The Commission is shaping the European Hydrogen Bank's international section to unify EU efforts in renewable hydrogen imports. Following a declaration by Energy Commissioner Simson and Minister Habeck in May 2023, it aims to use collective auctions and H2Global to enhance global hydrogen trade and develop clean hydrogen markets.

H2Global is designed to fast-track the widespread use of hydrogen. It operates through the Hydrogen Intermediary Company GmbH (Hintco), securing long-term hydrogen supplies with 10-year Hydrogen Purchase Agreements (HPA) and managing demand with short-term Hydrogen Service Agreements (HSA). As both a buyer and seller, H2Global has been granted €3.5 billion by the German government to support its activities.

This structure provides investment security for producers through long-term contracts awarded to the lowest-priced offers, while also facilitating short-term sales to the highest bidders in separate tenders.

Figure 3. Concept of HINTCO’s mechanism. Taken and adapted from www.hintco.eu

H2Global sells HAS under an electronic auction process by utilizing a web-based trading platform for hydrogen products, a platform which is currently under development in cooperation with EEX. The first H2Global tenders for the purchase of green ammonia (lot 1), green methanol (lot 2), and e-SAF (sustainable aviation fuel) (lot 3) are still ongoing.

Carbon Contracts for Difference (CCfD)

Contracts for Difference (CfD) originated in the financial world and are essentially, are designed to (as an element to hedge) arrange prices for financial derivatives between two counterparties. In CfD, the seller and buyer set a price for a product at a specific time. If the agreed price is below the market price, the buyer pays the seller the difference. If the market price is above the agreed price, the seller pays the buyer the difference.

The European Commission is considering introducing EU-wide Carbon Contracts for Difference (CCfD). This mechanism, different from common CfD, aims to promote climate-friendly processes in energy-intensive sectors where environmentally friendly production methods are not yet competitive, especially in the steel and chemical industries, promoting the use of green hydrogen usage in theose sectors.

CCfD differ from traditional CfD by focusing on carbon pricing instead of wholesale market prices. This approach covers the extra costs of low-carbon processes compared to conventional methods over 15 years, including both CAPEX and OPEX. The government compensates for any price gap between the agreed price and the actual Emissions Trading SystemETS European Emission Allowance (EUA) price, making green hydrogen cost-competitive against traditional grey hydrogen.

Germany initiated CCfD funding on March 12th, 2024, inviting applications for decarbonization project co-financing. Companies will bid for subsidies based on CO2e reduction, transitioning towards greener technologies with goals of 60% reduction in three years and 90% in 15 years. As the cost-effectiveness of green technologies surpasses that of traditional technologies in cost-effectiveness, firms must repay any funding surplus.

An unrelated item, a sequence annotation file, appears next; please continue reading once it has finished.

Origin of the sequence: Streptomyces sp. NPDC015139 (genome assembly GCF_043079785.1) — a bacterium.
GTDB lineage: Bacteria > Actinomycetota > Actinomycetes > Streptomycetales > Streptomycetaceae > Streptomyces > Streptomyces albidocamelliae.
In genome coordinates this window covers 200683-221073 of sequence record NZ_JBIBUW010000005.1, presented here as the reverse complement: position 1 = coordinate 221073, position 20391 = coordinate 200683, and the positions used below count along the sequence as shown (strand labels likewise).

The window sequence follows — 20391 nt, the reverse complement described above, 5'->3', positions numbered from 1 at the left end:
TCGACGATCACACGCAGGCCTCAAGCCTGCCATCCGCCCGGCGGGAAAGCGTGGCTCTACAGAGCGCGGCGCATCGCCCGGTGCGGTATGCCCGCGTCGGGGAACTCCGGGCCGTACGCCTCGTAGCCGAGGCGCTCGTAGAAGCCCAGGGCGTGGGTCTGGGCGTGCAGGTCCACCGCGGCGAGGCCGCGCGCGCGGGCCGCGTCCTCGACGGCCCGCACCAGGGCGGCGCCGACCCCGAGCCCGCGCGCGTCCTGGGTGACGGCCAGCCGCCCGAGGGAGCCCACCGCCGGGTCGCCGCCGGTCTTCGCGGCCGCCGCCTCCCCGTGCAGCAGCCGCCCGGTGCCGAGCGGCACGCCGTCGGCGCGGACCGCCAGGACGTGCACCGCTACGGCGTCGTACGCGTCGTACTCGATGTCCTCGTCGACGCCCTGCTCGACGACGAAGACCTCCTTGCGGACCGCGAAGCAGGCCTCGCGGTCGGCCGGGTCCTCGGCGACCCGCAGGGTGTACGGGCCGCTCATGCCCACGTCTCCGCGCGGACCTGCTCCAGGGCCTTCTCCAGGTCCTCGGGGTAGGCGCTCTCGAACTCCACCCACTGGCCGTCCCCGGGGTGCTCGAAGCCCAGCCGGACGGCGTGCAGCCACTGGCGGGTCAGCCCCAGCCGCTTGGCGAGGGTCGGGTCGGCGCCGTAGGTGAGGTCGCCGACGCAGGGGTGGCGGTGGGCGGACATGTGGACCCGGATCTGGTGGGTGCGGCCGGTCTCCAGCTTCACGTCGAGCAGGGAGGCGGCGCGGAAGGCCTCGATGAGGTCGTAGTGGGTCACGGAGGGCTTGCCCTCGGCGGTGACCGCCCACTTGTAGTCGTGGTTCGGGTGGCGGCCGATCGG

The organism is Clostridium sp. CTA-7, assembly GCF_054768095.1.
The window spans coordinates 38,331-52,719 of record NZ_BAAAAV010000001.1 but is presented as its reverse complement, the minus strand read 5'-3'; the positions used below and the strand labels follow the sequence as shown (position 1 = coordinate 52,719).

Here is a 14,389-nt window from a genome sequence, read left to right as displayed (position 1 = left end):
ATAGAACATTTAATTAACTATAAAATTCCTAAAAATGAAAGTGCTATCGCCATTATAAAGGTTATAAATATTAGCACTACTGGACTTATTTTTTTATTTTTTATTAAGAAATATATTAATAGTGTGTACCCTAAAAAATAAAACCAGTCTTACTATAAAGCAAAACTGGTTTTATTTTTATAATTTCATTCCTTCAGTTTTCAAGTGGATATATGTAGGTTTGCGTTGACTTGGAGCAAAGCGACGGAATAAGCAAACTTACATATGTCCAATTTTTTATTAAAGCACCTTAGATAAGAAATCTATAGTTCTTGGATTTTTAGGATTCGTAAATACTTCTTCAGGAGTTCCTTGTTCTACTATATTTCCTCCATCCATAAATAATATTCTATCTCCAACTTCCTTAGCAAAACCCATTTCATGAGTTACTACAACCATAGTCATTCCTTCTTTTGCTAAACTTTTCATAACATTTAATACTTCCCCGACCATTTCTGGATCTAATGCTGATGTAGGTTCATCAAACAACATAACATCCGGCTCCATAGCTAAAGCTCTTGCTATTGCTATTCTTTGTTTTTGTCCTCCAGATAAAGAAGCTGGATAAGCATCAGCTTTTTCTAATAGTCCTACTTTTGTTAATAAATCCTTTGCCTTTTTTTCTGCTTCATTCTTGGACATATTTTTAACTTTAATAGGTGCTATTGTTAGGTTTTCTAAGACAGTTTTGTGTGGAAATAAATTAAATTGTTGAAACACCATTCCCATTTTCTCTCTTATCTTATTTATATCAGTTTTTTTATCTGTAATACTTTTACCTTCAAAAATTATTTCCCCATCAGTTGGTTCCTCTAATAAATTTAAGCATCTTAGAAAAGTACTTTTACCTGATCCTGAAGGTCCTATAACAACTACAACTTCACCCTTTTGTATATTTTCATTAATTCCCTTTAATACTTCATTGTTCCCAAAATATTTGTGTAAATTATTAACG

The first auction (out of four) will distribute €4 billion in subsidies, with a €1 billion cap per company, targeting those emitting over 10,000 tons of CO2e. The second auction, offering €19 billion, is scheduled for autumn 2024, with two additional auctions in 2025. These efforts, funded by the German government, aim to cut 350 million tons of CO2e emissions by 2045.

Critique from the Industry and Conclusion

Green hydrogen initiatives have faced challenges in achieving FiID due to insufficient financial backing and unclear subsidies. Nonetheless, the European green hydrogen sector is seeing a growth in support programs aimed at making these projects financially viable.

The EU Innovation Fund, known for its strict criteria on cutting-edge technology, supports advanced hydrogen projects. However, its high standards have made it difficult for applicants to demonstrate their project's uniqueness, leading to lower application scores and deterring potential applicants from seeking funding.

Hydrogen Bank auctions have faced criticism for their limited budget, bureaucratic challenges, and lack of transparency, failing to address the cost gap with grey hydrogen with winning bids significantly lower than the gap. Despite mixed reactions to the first round, with concerns over low bid prices impacting consumer costs, there's anticipation for improvements in future auctions.

H2Global, operating under the Hydrogen Bank's international umbrella, secures the financial sustainability of green hydrogen initiatives by acquiring hydrogen through Hydrogen Purchase Agreements (HPAs) and distributing it in short-term markets via Hydrogen Service Agreements (HSAs). The results from its inaugural tender process remain pending.

CCfD face criticism for their high cost and uncertain benefits for Germany, with the potential for delayed repayments due to high green hydrogen production costs. Despite this, they offer a new way for green hydrogen to compete with fossil fuels alternatives, with Germany's first implementation serving as a key test of their effectiveness in advancing projects into FiD.